Macedonian bloggers and other new media users offered their own responses to the question “How internet changed your life?”, posed in an article [MKD] on BBC's Macedonian language site.
I would not have…
- …been able to write on my blog, in which I invested much and got much in return :)
- …known that BBC covers this topic, as I don't listen to radio news, I read it all online
- …met a bunch of excellent people with whom I regularly communicate about different subjects
- …ordered various trinkets that my brother transports for me when he comes from America (it's supposedly cheaper there)
- …worked on what I do now, because my work is about Internet.
Linking to the relevant South Park episode – “Over Logging” – Buldioski also invited others to share their thoughts.
Dozens of Twitter users offered their opinions via the hashtag #danemaseinternet [MKD] or “If there was no Internet”…
- …I would have to carry a notebook with me like [the author] Venko Andonovski to record my thoughts [- Sead93]
- …by God I would have dealt with scientific research and as a result I would have found evidence to disprove the Theory of Relativity [- goranmitev]
- …I would never have discovered what life on a farm is like [- lazyvlad]
…and a number of them blamed the internet for not being in shape, lack of muscle mass or excess fatty tissue.
Marjan Zabrcanec considers his blog Golemata slika (The Big Picture) and his Twitter and Facebook profiles his “loudspeakers” for exercising his right to the freedom of speech. He explained [MKD] that he opened his first e-mail account 15 years ago, and that without internet he would not have known “which topics and arguments are used by debaters from all over the world. Research would have been tremendously hard. Now, there's Debatopedia,” and would not have been able to effectively manage his NGO, or offer cheap but powerful internet marketing campaigns for the clients of his current employer.
Vasilka Dimitrovska reckoned [MKD] that without Internet she would have never learned how to blog and use new media to “detect, present and protect cultural heritage,” and influence the public opinion, including appearing on TV.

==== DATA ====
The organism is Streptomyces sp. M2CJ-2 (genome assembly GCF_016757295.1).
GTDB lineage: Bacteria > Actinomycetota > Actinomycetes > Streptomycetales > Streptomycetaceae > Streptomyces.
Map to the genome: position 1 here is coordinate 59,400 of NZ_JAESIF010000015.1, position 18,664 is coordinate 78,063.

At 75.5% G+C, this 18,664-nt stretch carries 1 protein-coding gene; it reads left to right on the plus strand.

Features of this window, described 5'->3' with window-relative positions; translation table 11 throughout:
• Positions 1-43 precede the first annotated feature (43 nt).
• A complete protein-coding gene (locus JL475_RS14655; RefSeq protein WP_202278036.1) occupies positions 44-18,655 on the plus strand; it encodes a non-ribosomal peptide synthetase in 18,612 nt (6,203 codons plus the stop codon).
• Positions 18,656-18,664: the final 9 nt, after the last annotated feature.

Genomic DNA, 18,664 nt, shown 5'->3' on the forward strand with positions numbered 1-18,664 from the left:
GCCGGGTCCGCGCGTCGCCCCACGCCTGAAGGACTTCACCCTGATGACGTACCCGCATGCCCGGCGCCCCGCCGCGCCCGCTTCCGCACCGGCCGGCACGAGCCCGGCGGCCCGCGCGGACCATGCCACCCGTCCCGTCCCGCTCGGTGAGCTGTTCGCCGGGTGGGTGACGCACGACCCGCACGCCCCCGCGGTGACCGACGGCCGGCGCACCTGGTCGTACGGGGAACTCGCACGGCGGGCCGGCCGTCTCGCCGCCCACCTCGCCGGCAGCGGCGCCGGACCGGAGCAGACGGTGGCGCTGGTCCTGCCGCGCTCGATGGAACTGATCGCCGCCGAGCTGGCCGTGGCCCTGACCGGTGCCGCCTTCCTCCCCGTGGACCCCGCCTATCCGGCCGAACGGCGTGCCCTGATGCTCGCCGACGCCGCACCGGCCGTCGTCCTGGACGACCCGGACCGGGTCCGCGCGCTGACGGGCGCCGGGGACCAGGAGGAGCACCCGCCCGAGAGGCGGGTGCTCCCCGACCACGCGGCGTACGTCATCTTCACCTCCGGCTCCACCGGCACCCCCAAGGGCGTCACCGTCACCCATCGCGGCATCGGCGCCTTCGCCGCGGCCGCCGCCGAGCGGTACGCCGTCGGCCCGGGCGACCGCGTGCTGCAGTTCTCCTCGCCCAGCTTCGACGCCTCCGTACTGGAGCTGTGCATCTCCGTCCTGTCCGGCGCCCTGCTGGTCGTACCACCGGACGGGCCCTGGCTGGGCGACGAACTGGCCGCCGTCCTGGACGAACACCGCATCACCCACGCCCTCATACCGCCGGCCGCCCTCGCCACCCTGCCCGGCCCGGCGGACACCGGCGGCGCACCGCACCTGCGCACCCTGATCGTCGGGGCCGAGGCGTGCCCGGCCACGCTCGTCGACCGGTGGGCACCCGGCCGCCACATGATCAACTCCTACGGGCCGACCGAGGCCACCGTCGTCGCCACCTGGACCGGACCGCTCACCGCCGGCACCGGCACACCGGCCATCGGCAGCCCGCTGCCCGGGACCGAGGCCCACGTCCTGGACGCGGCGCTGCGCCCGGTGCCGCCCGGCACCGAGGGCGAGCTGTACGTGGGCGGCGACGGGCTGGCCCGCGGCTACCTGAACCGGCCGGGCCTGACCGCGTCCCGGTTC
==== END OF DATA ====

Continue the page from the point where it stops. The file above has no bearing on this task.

…I would have remained just one more archeologist in the sea of unknown and anemic archeologists in Macedonia without any attention from the society, and with even less respect.
Ribaro (The Fisherman) responded via a vlog post, with audio in Macedonian and English subtitles.
Viktor Arsovski wrote [MKD] that without Internet he probably would have continued to teach English, and not take part in the founding of IT.com.mk, and…
- I would take our media “for granted,” and not read information from other sources.
- I would have never known that some things in the society can improve.
- I would not get frustrated by watching football (soccer) on [Macedonian TV] Sitel. Now by watching online streaming I know there are quality anchors who explain about the sport instead of talking nonsense. Therefore, even though it sometimes makes me nervous, at least I know that the Internet offers me a choice!
Bloggers who posted on this subject also included Kihu Potru [MKD], who emphasized the Internet's importance in sharing art and establishing connections between artists – from visuals to haiku; Kuzmanov [MKD]; Martin [MKD]; and Dzaman [MKD].
If there was no internet… I would have walked around more, I would have been a better housewife, and would not look silly laughing alone in front of the monitor :-)
- I now read more books, and they are much cheaper :)
– Someone listens to my voice (reads my blog).
– The Internet helped me to get a job.
…would not have enrolled into post-graduate studies (found over the Internet)
– I would not have stayed awake till 5 in the morning
– I would not have known many of my current friends
– I would not have been able to book a hotel in Nice
– I would not have been able to surprise my loved ones who are far away with gifts
And for certain I would not have known that one day the Internet will die [MKD] ;)